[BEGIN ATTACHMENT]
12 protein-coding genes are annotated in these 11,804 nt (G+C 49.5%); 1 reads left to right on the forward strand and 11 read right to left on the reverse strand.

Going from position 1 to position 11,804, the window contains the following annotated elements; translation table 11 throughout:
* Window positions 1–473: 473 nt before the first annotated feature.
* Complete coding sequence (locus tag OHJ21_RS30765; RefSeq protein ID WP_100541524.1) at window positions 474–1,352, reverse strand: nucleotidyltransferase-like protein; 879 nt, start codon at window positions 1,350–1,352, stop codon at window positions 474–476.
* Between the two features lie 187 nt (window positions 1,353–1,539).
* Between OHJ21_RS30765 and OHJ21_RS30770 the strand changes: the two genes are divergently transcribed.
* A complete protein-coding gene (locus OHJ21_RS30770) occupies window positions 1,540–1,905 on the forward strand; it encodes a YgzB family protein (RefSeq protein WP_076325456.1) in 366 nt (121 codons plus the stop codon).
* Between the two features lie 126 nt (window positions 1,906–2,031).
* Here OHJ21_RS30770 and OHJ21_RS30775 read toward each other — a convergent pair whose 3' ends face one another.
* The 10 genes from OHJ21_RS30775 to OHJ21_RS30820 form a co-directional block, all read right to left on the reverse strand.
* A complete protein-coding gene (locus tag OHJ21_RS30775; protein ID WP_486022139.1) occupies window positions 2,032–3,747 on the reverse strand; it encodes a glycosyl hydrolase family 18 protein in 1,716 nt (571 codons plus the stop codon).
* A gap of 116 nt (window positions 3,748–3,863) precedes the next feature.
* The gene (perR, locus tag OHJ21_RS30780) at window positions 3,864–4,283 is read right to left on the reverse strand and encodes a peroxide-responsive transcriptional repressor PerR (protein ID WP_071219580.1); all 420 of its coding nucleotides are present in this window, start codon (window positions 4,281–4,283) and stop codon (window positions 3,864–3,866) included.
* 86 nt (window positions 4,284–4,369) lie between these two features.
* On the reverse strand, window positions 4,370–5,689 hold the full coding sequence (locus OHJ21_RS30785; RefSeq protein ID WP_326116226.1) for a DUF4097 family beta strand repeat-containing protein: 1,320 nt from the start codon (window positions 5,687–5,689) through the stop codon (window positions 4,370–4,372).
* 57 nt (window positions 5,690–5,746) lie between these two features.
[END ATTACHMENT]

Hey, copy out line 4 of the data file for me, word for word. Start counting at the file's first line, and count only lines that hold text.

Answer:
* Complete coding sequence (locus tag OHJ21_RS30765; RefSeq protein ID WP_100541524.1) at window positions 474–1,352, reverse strand: nucleotidyltransferase-like protein; 879 nt, start codon at window positions 1,350–1,352, stop codon at window positions 474–476.